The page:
The test subject that we introduce for this testing session is Jordy Villani, unequivocally the most tested athlete we work with (over 100 test runs, over 1200 laps (300 km)). Jordy is fitting for this test, not only because of his ability to perform consistently, but also because Jordy has ridden literally every prototype we have tested along the Project 0.2 journey.
Variable 1 – Traditional low-rise ski bend extensions (30 degrees), promoting a flat forearm position, using the standard flat arm cups. This is the standard setup that many of us are familiar with.
Variable 2 – The complete UCI compliant Project 0.2 ecosystem, comprising our High Rise 3D extensions, 15-degree asymmetrical Arm Cup Wedges and our Deep Groove arm cups. This equipment change sees 100 mm of height gain (required for the high-hands position), supported by a 15-degree arm cup angle.
The Results - CdA Distribution
Visually, the the improvement in aerodynamic efficiency is easily summarised in the CdA distribution data, collected for each run, with each variable. The density of CdA distribution shows where the CdA measurement spent its time during each run. CdA is displayed on the X axis. The density (frequency at which the CdA was measured at any given value) is shown on the Y axis. Variables are split vertically and runs are colored by number. The same analysis method is used check the normality of the CdA data included for analysis (click through below).
The Results - Improvements
The change to the Project 0.2 ecosystem provided Jordy with a 3.7% saving in aerodynamic drag, compared to the traditional low-rise/flat forearm setup (Standard). At 375 Watts, this is an equivalent power gain of 14 Watts and a time saving of 34 seconds over 40 km. For a half distance IRONMAN (at 275 Watts), this equates to an equivalent power gain of 10 Watts and a time saving of 168 seconds.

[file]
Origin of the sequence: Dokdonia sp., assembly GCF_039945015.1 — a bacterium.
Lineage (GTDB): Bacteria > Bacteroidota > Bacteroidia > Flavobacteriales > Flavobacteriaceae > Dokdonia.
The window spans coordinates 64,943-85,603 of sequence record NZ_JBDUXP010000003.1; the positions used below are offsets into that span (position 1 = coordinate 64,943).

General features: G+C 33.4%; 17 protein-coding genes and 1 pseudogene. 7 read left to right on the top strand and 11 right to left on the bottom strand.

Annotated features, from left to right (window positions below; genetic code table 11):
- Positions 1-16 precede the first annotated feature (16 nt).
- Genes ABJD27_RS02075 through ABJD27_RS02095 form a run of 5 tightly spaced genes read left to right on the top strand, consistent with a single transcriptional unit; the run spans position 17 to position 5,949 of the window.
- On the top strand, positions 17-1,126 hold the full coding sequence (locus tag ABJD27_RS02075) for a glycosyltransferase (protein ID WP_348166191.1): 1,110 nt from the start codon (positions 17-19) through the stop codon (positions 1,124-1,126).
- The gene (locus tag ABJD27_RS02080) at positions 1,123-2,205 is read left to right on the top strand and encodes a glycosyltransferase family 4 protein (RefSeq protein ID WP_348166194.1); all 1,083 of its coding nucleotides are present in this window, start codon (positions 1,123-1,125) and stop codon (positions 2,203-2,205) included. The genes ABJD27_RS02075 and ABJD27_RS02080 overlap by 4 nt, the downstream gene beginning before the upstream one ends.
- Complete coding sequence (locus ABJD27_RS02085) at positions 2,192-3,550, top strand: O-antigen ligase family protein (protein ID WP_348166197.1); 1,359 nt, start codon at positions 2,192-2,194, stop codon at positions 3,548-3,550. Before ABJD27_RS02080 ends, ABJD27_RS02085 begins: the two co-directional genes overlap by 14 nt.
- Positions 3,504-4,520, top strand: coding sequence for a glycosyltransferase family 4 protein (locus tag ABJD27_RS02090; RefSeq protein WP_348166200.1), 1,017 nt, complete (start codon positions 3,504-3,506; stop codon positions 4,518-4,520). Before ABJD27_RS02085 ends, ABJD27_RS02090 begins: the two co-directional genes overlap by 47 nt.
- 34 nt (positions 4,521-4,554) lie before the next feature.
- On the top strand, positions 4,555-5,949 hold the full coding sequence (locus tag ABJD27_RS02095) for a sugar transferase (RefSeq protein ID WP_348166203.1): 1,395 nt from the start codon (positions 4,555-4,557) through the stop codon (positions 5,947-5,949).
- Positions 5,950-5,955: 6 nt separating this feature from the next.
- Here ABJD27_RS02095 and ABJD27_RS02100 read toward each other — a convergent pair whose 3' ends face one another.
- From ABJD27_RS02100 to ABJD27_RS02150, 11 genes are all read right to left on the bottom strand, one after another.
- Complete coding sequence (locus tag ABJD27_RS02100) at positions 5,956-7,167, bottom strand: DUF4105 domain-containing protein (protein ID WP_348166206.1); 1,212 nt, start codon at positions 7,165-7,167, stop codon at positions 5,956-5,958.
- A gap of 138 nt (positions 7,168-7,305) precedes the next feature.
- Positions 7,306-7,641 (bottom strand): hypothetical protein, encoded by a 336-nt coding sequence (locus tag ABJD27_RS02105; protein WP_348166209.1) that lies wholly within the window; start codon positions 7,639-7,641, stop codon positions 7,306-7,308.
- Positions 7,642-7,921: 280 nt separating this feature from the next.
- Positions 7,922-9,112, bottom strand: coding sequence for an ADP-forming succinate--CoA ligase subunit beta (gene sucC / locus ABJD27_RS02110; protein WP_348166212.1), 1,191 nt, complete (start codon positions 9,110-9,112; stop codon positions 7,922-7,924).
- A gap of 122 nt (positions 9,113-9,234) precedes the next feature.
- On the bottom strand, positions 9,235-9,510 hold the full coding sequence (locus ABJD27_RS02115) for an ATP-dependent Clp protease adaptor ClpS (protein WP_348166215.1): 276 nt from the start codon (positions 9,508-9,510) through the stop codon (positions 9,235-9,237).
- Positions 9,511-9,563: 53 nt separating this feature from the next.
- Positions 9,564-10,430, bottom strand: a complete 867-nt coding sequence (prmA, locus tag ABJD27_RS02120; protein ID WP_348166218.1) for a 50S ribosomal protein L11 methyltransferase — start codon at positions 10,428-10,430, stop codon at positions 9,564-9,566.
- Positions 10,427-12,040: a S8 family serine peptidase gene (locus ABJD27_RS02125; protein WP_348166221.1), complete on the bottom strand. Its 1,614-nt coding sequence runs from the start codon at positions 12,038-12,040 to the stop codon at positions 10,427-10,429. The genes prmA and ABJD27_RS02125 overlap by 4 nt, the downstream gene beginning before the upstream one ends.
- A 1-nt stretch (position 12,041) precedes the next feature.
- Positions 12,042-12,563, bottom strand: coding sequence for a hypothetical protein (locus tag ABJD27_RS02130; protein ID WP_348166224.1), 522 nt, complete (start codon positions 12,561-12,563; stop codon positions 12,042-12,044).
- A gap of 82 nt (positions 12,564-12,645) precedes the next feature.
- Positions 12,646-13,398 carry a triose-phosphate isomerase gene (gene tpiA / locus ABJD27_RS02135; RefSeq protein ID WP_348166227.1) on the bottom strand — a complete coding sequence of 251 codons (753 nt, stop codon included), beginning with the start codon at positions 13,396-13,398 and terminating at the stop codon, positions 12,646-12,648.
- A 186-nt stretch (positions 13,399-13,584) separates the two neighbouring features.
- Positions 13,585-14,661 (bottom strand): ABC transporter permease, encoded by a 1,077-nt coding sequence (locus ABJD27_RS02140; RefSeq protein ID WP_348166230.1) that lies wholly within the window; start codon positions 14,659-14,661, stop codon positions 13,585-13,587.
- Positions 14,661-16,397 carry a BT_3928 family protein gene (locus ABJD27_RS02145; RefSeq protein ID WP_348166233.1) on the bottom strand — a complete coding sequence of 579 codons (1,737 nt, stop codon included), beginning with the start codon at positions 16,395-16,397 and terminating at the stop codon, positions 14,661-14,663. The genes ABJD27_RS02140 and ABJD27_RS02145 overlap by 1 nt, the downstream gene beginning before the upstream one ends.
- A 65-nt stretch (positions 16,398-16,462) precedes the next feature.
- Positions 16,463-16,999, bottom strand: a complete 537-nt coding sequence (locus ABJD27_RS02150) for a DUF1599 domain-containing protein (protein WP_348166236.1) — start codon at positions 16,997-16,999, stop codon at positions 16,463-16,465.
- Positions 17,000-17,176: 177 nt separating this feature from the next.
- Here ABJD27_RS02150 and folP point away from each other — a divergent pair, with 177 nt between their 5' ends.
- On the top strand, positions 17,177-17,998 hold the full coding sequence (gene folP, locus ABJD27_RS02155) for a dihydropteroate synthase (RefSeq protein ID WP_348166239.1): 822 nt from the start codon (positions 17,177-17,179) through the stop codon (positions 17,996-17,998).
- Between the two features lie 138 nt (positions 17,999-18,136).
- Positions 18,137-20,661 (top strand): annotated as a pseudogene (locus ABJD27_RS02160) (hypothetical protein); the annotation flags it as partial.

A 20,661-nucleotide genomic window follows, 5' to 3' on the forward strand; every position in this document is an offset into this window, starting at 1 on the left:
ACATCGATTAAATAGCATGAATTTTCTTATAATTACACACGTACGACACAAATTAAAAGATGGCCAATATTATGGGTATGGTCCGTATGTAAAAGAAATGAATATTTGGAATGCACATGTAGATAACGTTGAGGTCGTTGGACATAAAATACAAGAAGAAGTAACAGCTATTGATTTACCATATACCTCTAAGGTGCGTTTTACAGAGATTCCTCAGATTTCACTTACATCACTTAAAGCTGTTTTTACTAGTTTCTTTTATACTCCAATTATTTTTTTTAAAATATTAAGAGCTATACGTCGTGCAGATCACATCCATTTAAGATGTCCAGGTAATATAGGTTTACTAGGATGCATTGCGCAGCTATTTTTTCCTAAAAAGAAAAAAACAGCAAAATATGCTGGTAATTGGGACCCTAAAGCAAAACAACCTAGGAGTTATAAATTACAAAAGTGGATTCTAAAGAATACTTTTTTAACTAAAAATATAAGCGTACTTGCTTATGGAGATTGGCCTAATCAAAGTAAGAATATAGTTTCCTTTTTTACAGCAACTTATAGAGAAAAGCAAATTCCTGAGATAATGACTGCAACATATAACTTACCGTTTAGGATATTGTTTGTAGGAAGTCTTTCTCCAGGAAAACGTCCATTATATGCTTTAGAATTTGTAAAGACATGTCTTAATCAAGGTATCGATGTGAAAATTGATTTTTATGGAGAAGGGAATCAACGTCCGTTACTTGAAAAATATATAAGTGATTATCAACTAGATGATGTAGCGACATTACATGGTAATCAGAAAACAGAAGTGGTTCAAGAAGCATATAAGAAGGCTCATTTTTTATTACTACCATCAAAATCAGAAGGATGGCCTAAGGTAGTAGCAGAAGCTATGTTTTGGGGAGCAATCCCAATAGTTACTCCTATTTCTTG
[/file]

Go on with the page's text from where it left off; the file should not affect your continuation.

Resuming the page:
Improved Aerodynamic Efficiency
The Project 0.2 ecosystem improves aerodynamic performance through improving the quality of an athletes position. It achieves this by consideration to the role that each component plays and the design features required to perfectly execute the high-hands time trial position. These results are consistent with all of our baseline testing and testing we perform with other athletes at Adaptive Human Performance.
Since this testing session provided us with the opportunity to go back and test where Project 0.2 all began, we asked Jordy to comment on his experiences and where he feels the advantages are made.
The data analysis processes would not have been possible without the help of Scott Gigante, creator of the custom data analysis package we use.
Lukes. R.A, Chin. S.B & Haake, S.J 2005, The Understanding and Development of Cycling Aerodynamics, International Journal of Sports Engineering, vol. 8, pp. 59-74. Retrieved from: https://link.springer.com/article/10.1007/BF02844004
All images are by Aaron Upson (@aaronupson)
The featured athlete is Jordy Villani (Subaru-AnchorPoint Cycling)
Words by Ken Ballhause of Sync Ergonomics